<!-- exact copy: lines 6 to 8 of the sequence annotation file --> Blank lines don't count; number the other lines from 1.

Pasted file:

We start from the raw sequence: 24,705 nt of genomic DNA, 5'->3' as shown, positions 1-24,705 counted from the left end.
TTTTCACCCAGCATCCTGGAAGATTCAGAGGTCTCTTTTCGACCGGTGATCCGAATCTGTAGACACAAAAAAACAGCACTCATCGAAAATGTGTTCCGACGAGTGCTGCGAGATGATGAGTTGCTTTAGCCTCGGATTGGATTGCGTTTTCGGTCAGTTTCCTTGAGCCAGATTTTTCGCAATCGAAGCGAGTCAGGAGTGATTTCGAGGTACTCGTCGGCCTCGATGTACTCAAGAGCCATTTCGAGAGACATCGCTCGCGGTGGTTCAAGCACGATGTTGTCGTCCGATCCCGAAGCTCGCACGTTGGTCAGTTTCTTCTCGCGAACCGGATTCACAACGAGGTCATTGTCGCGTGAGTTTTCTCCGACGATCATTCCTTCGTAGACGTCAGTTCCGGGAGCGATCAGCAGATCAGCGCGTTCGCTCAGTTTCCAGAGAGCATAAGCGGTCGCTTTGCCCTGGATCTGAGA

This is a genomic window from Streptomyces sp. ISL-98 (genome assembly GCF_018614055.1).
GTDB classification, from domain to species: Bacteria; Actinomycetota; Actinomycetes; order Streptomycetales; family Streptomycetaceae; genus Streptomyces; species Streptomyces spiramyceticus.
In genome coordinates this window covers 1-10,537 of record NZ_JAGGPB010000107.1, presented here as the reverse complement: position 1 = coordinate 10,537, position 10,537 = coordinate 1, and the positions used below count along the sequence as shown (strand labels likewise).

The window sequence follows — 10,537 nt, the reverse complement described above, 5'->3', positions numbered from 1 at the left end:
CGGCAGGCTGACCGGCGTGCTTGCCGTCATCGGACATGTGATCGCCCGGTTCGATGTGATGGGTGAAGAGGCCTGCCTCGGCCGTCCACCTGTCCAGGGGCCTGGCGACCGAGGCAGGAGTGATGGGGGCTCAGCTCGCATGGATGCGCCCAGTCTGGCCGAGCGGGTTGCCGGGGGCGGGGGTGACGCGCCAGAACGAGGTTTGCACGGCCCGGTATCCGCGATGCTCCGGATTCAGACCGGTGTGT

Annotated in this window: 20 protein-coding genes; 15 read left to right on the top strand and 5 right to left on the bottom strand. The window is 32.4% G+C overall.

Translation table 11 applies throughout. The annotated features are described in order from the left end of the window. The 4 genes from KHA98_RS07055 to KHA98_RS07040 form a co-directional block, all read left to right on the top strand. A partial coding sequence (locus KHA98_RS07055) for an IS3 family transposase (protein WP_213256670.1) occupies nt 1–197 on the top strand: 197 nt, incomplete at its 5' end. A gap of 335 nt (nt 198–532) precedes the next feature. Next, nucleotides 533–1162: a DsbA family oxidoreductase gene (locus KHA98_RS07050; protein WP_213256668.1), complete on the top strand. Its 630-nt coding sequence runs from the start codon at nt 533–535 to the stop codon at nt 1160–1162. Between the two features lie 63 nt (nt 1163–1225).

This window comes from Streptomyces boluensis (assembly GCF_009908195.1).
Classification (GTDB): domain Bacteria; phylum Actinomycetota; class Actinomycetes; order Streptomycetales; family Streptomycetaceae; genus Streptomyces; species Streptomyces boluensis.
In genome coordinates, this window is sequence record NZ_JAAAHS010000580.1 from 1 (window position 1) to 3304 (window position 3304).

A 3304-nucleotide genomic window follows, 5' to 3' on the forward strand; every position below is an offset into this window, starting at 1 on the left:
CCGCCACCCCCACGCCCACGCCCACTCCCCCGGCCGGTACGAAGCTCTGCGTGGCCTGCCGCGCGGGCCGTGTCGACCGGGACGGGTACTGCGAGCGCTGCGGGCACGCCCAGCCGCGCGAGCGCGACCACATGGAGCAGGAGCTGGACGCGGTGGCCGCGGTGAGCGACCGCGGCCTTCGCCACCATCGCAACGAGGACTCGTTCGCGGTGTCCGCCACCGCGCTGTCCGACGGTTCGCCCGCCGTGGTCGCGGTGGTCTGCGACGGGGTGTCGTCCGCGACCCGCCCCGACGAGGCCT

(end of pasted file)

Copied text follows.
The window sequence follows — 10,537 nt, the reverse complement described above, 5'->3', positions numbered from 1 at the left end:
CGGCAGGCTGACCGGCGTGCTTGCCGTCATCGGACATGTGATCGCCCGGTTCGATGTGATGGGTGAAGAGGCCTGCCTCGGCCGTCCACCTGTCCAGGGGCCTGGCGACCGAGGCAGGAGTGATGGGGGCTCAGCTCGCATGGATGCGCCCAGTCTGGCCGAGCGGGTTGCCGGGGGCGGGGGTGACGCGCCAGAACGAGGTTTGCACGGCCCGGTATCCGCGATGCTCCGGATTCAGACCGGTGTGT

Annotated in this window: 20 protein-coding genes; 15 read left to right on the top strand and 5 right to left on the bottom strand. The window is 32.4% G+C overall.